The use of flame-resistant clothing is an essential safety measure for working in environments presenting a risk of electric arc or flash fire. Arc-rated textile materials can reduce the risks of burns during momentary electric arcs by playing the part of a thermal shield between the arc and the user. Therefore, to maximize protection, it is crucial to understand the best practices to launch and support this type of workplace safety program focusing on protective clothing against electrical hazards, including why you should specify the type of material required before choosing the clothing supplier.
1. Identify the risks
You must know which types of exposure the users will face to ensure they are properly protected against the risks of arc flash and electric shocks.
2. Assess the risks
Two methods can be used to assess electrical hazards in the workplace. The first method analyzes incident energy, and the second considers the category of hazard or danger. Then, the selection of arc-rated protective clothing is determined according to this risk assessment. Standards were developed for specific risks that workers are facing each and every day.
The ASTM F1506 standard is the reference for arc-rated protective clothing, as the ASTM F1959 indicates the electric arc rating for clothing items and kits. The result appears in calories/cm2, using the ATPV (Arc Thermal Performance Value) or the electric arc resistance thermal value.
3. Specify the textile material
This step is important for the success of any workplace electrical safety program. The type of fireproof fabric is a critical factor in determining the level of protective clothing needed. It includes many important actions, as follows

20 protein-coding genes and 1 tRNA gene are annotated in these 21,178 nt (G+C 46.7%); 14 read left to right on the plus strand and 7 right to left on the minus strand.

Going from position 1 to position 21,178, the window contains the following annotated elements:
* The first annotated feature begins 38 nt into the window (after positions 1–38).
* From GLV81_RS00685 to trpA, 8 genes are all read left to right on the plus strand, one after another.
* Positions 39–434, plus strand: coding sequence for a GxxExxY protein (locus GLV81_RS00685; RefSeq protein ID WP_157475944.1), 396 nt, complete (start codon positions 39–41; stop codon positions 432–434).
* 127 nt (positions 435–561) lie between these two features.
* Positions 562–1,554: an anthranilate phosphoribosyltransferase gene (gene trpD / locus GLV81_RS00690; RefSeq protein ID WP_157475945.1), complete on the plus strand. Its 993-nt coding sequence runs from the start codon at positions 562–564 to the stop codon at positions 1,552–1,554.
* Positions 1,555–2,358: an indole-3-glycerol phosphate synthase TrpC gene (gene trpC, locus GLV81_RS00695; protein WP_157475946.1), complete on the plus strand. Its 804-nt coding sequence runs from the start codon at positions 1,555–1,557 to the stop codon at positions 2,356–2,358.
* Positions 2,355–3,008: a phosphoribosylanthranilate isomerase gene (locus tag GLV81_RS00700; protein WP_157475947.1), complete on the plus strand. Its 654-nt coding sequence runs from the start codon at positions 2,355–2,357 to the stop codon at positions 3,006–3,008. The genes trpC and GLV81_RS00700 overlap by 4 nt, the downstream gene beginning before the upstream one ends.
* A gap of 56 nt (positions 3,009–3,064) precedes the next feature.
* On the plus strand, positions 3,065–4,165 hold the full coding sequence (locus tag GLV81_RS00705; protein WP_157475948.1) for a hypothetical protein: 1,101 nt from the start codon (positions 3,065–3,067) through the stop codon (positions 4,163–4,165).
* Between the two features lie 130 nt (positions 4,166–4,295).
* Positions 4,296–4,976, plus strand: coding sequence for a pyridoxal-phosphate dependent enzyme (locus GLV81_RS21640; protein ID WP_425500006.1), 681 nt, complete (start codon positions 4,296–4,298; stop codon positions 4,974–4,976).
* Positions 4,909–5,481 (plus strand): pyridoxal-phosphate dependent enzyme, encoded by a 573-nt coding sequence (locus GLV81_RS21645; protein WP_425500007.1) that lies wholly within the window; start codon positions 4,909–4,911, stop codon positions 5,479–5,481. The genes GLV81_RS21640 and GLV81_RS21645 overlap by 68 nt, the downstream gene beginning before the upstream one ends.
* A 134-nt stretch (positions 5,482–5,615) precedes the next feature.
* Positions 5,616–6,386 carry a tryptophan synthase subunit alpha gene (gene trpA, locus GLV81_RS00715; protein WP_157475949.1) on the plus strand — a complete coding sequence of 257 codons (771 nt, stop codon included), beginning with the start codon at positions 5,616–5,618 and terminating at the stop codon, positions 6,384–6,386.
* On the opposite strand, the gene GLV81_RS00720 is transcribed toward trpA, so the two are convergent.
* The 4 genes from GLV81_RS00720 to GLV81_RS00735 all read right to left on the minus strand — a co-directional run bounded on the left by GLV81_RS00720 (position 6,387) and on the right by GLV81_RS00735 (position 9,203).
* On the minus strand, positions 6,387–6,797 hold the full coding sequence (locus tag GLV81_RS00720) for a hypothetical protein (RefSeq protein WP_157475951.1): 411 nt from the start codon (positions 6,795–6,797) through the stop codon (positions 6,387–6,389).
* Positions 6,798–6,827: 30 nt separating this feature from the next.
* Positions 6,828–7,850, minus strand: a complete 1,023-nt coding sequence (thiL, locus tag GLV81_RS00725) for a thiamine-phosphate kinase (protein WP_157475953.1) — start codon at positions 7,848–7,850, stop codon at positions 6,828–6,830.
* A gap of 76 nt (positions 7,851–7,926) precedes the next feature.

Find fabrics that meet your performance needs
- Examine independent test reports
- Ensure the fabric addresses all risks
Evaluate viable options and don’t forget to consult the workers
- Don’t be satisfied with minimal performance. Look for market-proven performance
- When comparing two products offering the same properties, always choose the most comfortable. Also, involve workers during the selection process for clothing. In addition to validating the choice, they will help facilitate its acceptance by their colleagues.
4. Educate and implement the program
A workplace electrical safety program cannot be complete without a training focused on the optimal use of the equipment. Teach your team about the importance of wearing protective clothing. Make sure the resources understand the needs, but also how to wear and maintain fireproof clothing. Training can be done individually or as a group, and target all workers potentially exposed to danger.
5. Review the effectiveness of the program
As for any other program or process adopted by the company, we must monitor the effectiveness of the flame-resistance program through equipment inspection and the verification of operational modes on a regular basis. Compare the current health and safety performance to the one obtained at the beginning of the program in order to determine its success or failure. Do not hesitate to rectify the situation if needed, and above all, seek the aid or support of the experts of SPI Health and Safety for your flame-resistance program.